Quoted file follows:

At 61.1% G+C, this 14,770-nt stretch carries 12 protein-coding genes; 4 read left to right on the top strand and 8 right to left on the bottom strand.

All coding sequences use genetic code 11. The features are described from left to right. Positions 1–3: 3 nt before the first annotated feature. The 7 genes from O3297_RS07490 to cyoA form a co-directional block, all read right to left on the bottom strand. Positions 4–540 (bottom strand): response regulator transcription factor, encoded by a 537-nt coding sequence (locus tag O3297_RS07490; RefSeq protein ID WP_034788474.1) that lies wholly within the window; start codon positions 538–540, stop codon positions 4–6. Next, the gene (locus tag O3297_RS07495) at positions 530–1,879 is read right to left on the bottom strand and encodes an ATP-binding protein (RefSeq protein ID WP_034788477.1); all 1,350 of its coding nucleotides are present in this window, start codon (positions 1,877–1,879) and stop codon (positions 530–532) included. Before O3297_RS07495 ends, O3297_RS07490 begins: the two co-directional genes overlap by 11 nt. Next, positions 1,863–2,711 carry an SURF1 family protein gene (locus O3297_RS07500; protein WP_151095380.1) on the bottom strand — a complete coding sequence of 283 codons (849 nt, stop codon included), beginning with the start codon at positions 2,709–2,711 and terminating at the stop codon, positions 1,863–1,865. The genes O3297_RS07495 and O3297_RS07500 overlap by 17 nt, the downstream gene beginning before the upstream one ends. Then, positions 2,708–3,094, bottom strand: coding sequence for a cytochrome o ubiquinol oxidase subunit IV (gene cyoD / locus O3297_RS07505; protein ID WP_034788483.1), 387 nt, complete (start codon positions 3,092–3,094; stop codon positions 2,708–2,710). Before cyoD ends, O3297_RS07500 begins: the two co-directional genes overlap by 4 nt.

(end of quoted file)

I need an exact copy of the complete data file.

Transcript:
At 61.1% G+C, this 14,770-nt stretch carries 12 protein-coding genes; 4 read left to right on the top strand and 8 right to left on the bottom strand.

All coding sequences use genetic code 11. The features are described from left to right. Positions 1–3: 3 nt before the first annotated feature. The 7 genes from O3297_RS07490 to cyoA form a co-directional block, all read right to left on the bottom strand. Positions 4–540 (bottom strand): response regulator transcription factor, encoded by a 537-nt coding sequence (locus tag O3297_RS07490; RefSeq protein ID WP_034788474.1) that lies wholly within the window; start codon positions 538–540, stop codon positions 4–6. Next, the gene (locus tag O3297_RS07495) at positions 530–1,879 is read right to left on the bottom strand and encodes an ATP-binding protein (RefSeq protein ID WP_034788477.1); all 1,350 of its coding nucleotides are present in this window, start codon (positions 1,877–1,879) and stop codon (positions 530–532) included. Before O3297_RS07495 ends, O3297_RS07490 begins: the two co-directional genes overlap by 11 nt. Next, positions 1,863–2,711 carry an SURF1 family protein gene (locus O3297_RS07500; protein WP_151095380.1) on the bottom strand — a complete coding sequence of 283 codons (849 nt, stop codon included), beginning with the start codon at positions 2,709–2,711 and terminating at the stop codon, positions 1,863–1,865. The genes O3297_RS07495 and O3297_RS07500 overlap by 17 nt, the downstream gene beginning before the upstream one ends. Then, positions 2,708–3,094, bottom strand: coding sequence for a cytochrome o ubiquinol oxidase subunit IV (gene cyoD / locus O3297_RS07505; protein ID WP_034788483.1), 387 nt, complete (start codon positions 3,092–3,094; stop codon positions 2,708–2,710). Before cyoD ends, O3297_RS07500 begins: the two co-directional genes overlap by 4 nt.